“In the past year we’ve seen continued strong demand in our key export markets,” said New Zealand Winegrowers CEO, Philip Gregan.

“This year Bragato is all about working to protect the reputation for quality we’ve attained, and gaining a clear understanding of key market and production trends.” . . 


Rural round-up

August 22, 2016

 

Employment breaches ‘wake-up call’ for Marlborough wine industry – Oliver Lewis:

Widespread employment breaches have been unearthed by an investigation into labour contractors servicing the Marlborough wine industry.

Several labour contractors, who supply wine companies with workers, were found to have breached employment standards by failing to pay their workers minimum wage, holiday pay, or keep proper employment records.

The joint investigation, carried out by the Labour Inspectorate, Immigration New Zealand and Inland Revenue, involved random visits to 10 independent labour contractors around the region. . . 

Old school thinking stunts export gains – Andrea Fox:

New Zealand is stuck in the past figuring how to produce even more low-cost export commodities while the marketing of fine products it already has is “woeful”, says New Zealand Merino boss John Brakenridge.

“We sell commodities at an export value of around $37 billion that reach consumers globally at a value of over $200 billion,” says the chief executive credited with driving merino’s monumental shift from a nearly 100 per cent commodity sold at auction to 70 per cent grown under lucrative contracts to elite wool product makers.

Brakenridge’s call for New Zealand to dramatically lift its marketing and branding game follows another gathering at Stanford University, in the heart of Silicon Valley, of New Zealand’s primary sector “bootcamp”, the Te Hono Movement.  Te Hono, founded in 2012 by Brakenridge, says it has so far united 178 chief executives and leaders representing 80 per cent of the primary sector, in a goal to collaborate to transform New Zealand’s approach to doing business globally. It was Te Hono’s fifth workshop at Stanford, where participants work with professors at the world-leading research and new technology university and Silicon Valley business innovators.  . .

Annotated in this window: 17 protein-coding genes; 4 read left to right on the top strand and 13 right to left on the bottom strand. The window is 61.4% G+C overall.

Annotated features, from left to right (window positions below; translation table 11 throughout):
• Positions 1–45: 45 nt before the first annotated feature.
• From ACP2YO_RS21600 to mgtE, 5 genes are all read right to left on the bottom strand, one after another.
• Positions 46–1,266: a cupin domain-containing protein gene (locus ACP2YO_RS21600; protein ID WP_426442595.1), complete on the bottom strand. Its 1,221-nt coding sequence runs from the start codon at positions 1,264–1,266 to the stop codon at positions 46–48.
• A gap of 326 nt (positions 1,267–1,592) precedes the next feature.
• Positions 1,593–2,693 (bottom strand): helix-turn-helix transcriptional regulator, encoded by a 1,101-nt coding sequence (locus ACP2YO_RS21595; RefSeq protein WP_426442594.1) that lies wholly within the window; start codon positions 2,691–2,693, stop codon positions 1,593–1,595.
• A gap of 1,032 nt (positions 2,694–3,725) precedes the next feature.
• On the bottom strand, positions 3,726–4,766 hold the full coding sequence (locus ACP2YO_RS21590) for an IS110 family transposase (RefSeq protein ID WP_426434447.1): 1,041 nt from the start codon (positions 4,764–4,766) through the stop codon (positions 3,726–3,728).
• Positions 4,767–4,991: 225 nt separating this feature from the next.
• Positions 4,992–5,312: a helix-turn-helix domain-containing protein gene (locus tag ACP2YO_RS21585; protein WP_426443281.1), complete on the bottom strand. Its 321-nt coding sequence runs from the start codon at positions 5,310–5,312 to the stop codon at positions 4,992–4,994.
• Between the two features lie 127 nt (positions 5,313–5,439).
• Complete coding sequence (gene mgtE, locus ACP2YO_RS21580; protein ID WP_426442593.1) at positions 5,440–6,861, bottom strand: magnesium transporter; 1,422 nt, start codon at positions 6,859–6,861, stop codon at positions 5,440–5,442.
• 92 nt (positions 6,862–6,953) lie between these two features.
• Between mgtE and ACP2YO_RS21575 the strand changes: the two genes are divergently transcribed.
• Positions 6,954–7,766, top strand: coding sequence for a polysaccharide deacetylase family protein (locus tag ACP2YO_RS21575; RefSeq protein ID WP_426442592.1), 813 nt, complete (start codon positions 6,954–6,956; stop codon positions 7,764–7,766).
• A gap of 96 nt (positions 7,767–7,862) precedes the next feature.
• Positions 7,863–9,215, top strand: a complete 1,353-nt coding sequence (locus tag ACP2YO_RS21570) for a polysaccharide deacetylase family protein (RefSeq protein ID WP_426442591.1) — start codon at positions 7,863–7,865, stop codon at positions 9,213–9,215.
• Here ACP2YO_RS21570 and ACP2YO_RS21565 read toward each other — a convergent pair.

Cashflow boost for Fonterra farmers – Dene Mackenzie:

Fonterra farmers have received a cashflow boost with confirmation of a further 10c per share payment of the co-operative’s 2015-16 40c forecast dividend.

The co-operative had already brought forward an earlier dividend payment during the last financial year.

Its intention was always to declare a further dividend in August, subject to financial performance supporting the forecast earnings per share range of 45c to 55c, chairman John Wilson said in a statement. . . 

North Otago surprised by early, strong arrivals :

Calves have arrived “early and strong” on North Otago dairy farms, Lyndon Strang says.

The Federated Farmers North Otago dairy section chairman said most farmers had started calving about five days ahead of schedule.

“That’s pretty much across the board.”

He could not determine the cause, but said it was going well and there was “plenty of feed available”. . . 

Proud Marlborough beekeeping firm faces challenges as century celebrated – Mike Watson:

Beekeepers are like any other farmers except they don’t have fences for keeping the stock in, says a Marlborough beekeeper celebrating 100 years of commercial honey making.

“At the end of the day, like any farmer, we need healthy stock to control pests and diseases,” said J Bush and Sons managing director Murray Bush.

“We do selective breeding programmes like the sheep and beef guys and we have similar concerns as they do. . .